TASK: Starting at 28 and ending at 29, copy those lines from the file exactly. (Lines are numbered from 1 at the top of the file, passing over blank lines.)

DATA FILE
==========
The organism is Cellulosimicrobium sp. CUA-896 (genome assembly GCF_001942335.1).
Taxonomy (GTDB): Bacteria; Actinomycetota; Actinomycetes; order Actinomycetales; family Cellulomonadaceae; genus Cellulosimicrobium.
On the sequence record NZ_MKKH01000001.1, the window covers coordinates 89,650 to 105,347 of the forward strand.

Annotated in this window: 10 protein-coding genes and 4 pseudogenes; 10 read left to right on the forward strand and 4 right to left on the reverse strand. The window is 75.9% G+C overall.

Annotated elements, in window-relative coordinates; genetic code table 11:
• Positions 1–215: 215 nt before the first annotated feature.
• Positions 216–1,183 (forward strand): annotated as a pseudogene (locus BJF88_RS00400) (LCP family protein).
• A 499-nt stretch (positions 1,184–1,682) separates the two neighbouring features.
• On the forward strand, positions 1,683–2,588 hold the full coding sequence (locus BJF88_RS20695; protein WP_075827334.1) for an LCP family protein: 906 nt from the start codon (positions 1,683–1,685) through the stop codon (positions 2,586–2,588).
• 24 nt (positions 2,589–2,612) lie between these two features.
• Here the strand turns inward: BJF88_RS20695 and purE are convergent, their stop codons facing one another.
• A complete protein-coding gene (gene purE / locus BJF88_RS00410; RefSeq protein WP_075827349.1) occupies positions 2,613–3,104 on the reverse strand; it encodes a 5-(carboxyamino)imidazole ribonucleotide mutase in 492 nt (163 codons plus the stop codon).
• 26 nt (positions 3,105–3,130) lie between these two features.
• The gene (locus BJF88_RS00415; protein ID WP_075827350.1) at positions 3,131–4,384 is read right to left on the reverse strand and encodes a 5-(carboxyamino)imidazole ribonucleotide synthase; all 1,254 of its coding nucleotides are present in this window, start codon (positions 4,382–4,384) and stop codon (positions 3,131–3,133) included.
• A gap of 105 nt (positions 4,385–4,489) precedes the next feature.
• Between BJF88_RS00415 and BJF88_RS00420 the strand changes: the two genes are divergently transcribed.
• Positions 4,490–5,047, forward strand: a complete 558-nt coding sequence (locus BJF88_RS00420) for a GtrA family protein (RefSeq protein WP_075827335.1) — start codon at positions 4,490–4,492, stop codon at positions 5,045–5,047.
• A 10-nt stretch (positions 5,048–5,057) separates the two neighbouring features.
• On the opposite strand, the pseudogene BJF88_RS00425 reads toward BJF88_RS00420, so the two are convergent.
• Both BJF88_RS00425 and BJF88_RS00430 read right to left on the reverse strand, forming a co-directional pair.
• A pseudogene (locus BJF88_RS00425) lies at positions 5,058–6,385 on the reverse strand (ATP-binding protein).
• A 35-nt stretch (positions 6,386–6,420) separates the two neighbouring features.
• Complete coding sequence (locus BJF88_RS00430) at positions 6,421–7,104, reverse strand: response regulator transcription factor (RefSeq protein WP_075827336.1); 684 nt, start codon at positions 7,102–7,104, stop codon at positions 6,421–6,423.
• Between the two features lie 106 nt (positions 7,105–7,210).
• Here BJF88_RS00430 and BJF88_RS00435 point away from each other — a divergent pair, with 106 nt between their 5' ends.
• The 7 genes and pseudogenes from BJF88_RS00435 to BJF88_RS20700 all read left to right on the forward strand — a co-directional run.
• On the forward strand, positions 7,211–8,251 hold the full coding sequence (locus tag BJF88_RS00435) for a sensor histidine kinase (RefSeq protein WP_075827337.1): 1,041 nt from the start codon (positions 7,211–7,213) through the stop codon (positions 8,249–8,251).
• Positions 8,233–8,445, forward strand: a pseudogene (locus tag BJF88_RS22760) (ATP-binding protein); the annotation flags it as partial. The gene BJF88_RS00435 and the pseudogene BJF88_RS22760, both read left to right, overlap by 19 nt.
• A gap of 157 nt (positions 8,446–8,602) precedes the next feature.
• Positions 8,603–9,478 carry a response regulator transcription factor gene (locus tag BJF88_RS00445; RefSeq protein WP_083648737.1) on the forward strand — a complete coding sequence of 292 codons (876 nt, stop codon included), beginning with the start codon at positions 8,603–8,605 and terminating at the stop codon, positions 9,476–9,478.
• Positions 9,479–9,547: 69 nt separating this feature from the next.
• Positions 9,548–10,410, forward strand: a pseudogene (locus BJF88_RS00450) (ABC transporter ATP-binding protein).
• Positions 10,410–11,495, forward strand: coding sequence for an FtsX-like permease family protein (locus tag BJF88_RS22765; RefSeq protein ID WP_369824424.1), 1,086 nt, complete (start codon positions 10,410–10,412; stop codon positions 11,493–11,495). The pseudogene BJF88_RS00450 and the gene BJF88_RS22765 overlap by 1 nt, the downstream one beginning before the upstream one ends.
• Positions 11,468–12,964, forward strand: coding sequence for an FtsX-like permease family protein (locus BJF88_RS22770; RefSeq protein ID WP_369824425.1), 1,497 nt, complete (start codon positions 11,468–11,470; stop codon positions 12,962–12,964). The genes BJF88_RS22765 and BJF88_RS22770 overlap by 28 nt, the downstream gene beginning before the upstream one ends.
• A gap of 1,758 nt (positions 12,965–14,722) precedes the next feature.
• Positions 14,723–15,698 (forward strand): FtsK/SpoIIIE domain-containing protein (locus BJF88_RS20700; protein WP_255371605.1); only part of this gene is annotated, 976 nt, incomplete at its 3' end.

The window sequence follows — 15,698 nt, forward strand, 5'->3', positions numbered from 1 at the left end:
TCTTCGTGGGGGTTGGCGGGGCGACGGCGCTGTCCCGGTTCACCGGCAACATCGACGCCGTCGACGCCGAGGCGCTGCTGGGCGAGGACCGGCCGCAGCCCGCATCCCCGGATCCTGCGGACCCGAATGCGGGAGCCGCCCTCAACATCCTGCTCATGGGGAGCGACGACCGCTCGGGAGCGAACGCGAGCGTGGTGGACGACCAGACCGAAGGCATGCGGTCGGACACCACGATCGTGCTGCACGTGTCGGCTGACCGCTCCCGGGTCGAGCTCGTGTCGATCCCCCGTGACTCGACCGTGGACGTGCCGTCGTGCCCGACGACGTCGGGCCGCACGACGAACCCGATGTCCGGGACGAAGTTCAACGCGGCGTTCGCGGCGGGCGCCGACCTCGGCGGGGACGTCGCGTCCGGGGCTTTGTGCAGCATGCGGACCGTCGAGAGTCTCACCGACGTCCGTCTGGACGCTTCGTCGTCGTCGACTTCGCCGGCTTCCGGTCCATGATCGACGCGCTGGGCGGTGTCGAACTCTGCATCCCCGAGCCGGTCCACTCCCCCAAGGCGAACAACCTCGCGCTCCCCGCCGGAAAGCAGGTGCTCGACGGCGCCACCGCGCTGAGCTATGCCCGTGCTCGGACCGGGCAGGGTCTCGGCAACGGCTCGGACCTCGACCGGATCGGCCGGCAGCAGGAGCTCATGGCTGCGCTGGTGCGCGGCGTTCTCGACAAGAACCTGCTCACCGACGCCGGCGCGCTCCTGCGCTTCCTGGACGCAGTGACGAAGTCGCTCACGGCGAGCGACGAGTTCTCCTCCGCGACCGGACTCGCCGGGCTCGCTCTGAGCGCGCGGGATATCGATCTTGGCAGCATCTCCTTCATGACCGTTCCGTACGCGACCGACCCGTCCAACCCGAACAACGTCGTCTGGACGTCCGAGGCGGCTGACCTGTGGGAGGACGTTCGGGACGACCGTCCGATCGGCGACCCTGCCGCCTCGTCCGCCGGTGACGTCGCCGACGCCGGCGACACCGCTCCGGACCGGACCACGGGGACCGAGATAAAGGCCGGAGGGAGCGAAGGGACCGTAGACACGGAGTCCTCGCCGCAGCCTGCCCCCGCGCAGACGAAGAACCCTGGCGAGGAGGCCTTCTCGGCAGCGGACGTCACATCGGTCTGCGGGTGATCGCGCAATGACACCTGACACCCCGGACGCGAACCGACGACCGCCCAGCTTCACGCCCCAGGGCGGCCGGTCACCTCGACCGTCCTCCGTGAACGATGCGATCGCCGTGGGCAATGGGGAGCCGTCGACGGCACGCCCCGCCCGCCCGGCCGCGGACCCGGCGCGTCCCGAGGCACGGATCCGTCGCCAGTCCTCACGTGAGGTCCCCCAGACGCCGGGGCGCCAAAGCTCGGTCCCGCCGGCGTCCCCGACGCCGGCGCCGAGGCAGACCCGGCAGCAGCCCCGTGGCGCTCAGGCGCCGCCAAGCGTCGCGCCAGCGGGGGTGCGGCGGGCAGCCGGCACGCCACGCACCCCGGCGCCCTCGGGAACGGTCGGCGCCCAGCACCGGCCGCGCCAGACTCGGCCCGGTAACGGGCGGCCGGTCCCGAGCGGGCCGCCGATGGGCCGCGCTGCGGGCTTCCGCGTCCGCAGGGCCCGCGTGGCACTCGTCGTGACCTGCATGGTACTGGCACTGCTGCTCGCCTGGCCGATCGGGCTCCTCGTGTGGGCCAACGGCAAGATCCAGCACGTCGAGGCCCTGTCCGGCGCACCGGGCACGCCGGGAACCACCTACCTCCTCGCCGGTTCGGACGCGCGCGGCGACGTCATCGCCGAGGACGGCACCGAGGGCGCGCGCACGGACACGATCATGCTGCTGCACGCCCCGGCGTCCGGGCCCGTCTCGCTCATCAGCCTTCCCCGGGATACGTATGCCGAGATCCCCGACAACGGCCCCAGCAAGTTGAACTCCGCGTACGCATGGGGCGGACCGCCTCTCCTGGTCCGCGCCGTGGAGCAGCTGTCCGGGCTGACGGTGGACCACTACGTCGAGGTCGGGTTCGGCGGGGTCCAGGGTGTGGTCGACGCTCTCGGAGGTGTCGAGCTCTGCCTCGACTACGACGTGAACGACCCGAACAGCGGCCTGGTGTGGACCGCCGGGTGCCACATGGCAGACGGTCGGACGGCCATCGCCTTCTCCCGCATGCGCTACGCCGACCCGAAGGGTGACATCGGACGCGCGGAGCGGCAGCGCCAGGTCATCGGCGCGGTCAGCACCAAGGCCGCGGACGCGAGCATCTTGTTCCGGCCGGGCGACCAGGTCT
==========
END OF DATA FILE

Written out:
• Positions 8,233–8,445, forward strand: a pseudogene (locus tag BJF88_RS22760) (ATP-binding protein); the annotation flags it as partial. The gene BJF88_RS00435 and the pseudogene BJF88_RS22760, both read left to right, overlap by 19 nt.
• A gap of 157 nt (positions 8,446–8,602) precedes the next feature.